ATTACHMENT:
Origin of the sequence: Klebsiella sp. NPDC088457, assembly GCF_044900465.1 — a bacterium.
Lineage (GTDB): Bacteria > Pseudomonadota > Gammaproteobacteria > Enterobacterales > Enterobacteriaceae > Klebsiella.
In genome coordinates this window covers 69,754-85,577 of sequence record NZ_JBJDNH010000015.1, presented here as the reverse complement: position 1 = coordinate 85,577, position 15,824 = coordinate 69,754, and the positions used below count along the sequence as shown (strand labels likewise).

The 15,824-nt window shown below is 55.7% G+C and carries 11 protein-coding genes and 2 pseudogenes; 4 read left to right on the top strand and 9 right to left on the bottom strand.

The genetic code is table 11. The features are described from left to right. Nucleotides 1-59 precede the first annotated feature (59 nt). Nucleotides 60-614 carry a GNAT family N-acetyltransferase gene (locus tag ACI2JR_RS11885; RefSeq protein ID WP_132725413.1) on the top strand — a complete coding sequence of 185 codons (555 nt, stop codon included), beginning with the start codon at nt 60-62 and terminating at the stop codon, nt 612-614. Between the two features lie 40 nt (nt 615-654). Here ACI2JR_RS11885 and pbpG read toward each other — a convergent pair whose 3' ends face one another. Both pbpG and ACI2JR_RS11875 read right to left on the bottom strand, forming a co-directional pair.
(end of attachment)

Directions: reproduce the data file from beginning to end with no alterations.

Origin of the sequence: Klebsiella sp. NPDC088457, assembly GCF_044900465.1 — a bacterium.
Lineage (GTDB): Bacteria > Pseudomonadota > Gammaproteobacteria > Enterobacterales > Enterobacteriaceae > Klebsiella.
In genome coordinates this window covers 69,754-85,577 of sequence record NZ_JBJDNH010000015.1, presented here as the reverse complement: position 1 = coordinate 85,577, position 15,824 = coordinate 69,754, and the positions used below count along the sequence as shown (strand labels likewise).

The 15,824-nt window shown below is 55.7% G+C and carries 11 protein-coding genes and 2 pseudogenes; 4 read left to right on the top strand and 9 right to left on the bottom strand.

The genetic code is table 11. The features are described from left to right. Nucleotides 1-59 precede the first annotated feature (59 nt). Nucleotides 60-614 carry a GNAT family N-acetyltransferase gene (locus tag ACI2JR_RS11885; RefSeq protein ID WP_132725413.1) on the top strand — a complete coding sequence of 185 codons (555 nt, stop codon included), beginning with the start codon at nt 60-62 and terminating at the stop codon, nt 612-614. Between the two features lie 40 nt (nt 615-654). Here ACI2JR_RS11885 and pbpG read toward each other — a convergent pair whose 3' ends face one another. Both pbpG and ACI2JR_RS11875 read right to left on the bottom strand, forming a co-directional pair.